At the Oct. 21 hearing, the supervisors were a bit dubious. "We need to be straightforward and real," said Board President Aaron Peskin. "Not half-baked schemes and empty promises." But if Newsom and his downtown and landlord allies get their way, the board that takes office in January could be very different. The progressives who have held the line on cuts, pushed for higher taxes on the wealthy, and promoted measures that will actually help the economy could wind up in the minority. And we could see a dramatic shift to the right in economic policy.

The November election is critical — and the top of the ticket isn’t the only vote that matters. Preserving the progressive majority on the board and passing the key ballot measures will take the city a long way toward avoiding the worst of what could be a catastrophic economic downturn.

Let’s look at the ballot from that perspective:

<\!s> Proposition H would inject millions into the economy. San Francisco residents and businesses pay some of the highest electric rates in the country, and money that goes to Pacific Gas and Electric Co. is sucked right out of town and invested elsewhere. Since electricity is a necessity, cutting electric rates would instantly inject cash into the economy. In fact, a 2002 study by Hofstra University economist Irwin Kellner showed that public power expanded the economy of Long Island. by $10 billion over the first four years after that region got rid of its private electric utility.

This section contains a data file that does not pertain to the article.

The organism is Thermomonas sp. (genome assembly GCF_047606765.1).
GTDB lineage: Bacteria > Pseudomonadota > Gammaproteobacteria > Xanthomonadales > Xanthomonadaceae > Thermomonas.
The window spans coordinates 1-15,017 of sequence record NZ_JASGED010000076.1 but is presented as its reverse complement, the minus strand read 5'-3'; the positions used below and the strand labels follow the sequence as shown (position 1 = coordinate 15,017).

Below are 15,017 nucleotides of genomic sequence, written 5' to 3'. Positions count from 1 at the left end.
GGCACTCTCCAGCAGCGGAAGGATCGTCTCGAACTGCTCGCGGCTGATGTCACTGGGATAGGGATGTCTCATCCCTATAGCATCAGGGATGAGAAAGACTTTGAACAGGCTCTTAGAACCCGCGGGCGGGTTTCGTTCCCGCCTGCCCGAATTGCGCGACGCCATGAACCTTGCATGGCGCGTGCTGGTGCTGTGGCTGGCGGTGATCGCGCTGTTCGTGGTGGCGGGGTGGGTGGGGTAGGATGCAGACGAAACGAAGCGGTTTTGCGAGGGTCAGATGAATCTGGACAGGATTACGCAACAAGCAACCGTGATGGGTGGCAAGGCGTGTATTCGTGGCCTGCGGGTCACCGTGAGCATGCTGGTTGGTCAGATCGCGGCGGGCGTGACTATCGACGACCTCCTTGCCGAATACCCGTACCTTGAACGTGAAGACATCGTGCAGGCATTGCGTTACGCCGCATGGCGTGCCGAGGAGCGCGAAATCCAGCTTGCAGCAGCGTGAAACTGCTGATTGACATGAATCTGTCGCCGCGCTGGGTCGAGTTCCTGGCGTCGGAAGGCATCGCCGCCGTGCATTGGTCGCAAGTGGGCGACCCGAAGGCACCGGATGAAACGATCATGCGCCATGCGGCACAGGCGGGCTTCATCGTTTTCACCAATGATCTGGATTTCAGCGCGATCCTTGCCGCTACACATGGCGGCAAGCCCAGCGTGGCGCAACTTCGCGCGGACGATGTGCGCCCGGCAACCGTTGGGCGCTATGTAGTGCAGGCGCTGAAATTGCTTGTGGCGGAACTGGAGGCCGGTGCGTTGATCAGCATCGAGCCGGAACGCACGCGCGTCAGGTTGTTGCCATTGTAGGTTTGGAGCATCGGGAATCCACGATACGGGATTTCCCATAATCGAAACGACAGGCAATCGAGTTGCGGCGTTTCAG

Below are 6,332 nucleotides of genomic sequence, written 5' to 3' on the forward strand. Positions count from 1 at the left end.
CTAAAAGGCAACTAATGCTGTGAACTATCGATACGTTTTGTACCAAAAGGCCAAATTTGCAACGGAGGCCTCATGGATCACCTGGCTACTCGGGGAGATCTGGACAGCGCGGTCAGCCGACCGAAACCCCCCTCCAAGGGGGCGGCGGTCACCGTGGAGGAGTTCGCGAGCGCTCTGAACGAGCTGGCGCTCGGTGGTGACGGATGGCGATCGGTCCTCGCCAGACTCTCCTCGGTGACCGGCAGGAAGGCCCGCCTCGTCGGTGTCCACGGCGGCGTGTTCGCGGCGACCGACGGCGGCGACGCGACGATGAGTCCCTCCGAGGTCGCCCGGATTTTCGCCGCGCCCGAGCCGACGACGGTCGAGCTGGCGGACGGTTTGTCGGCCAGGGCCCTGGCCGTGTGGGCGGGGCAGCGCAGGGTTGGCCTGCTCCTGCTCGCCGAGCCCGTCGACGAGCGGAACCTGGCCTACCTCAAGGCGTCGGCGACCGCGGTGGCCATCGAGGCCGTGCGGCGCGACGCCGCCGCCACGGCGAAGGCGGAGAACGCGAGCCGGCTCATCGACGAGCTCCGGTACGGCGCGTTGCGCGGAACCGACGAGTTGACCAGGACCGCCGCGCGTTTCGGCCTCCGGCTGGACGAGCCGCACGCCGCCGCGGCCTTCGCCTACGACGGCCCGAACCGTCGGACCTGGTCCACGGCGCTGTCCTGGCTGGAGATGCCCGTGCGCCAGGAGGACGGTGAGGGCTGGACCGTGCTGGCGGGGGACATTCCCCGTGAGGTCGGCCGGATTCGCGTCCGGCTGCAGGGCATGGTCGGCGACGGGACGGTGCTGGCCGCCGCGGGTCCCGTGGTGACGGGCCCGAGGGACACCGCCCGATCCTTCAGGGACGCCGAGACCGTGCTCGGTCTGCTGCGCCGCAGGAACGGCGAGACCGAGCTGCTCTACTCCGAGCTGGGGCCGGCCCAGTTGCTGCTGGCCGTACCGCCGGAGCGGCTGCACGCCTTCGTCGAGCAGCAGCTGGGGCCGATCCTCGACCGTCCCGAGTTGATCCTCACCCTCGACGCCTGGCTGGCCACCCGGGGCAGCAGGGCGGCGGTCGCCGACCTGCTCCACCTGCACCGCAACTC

Based on his methodology and calculations, we estimated in 2002 that PG&E cost the local economy $620 million over the previous two years (see "The $620 million shakedown," 10/4/02). Updating those figures today shows a dramatic impact: In the past decade, PG&E rate hikes have taken 1.015 billion out of the local economy. And if, as we have estimated, a public power agency could cut rates by 15 percent, that would inject $477 million a year into the local economy (see sfbg.com for a detailed calculation). That’s a lot more money than the city would see from any of Newsom’s proposals.

Proposition B would create thousands of new jobs. Building a new terminal at the airport attracts big national construction companies. Affordable housing in a much more home-grown operation. The nonprofits that build below-market housing in San Francisco hire local construction workers, at union scale; that money stays in the economy. Affordable housing also helps stabilize and upgrade neighborhoods, adding small business and cultural institutions that create more jobs and economic impact. "It’s a monster source of jobs," Rene Cazenave, who is working on the Yes on B campaign, told us. In fact, Prop. B alone would create a lot more jobs than the mayor’s entire economic stimulus plan.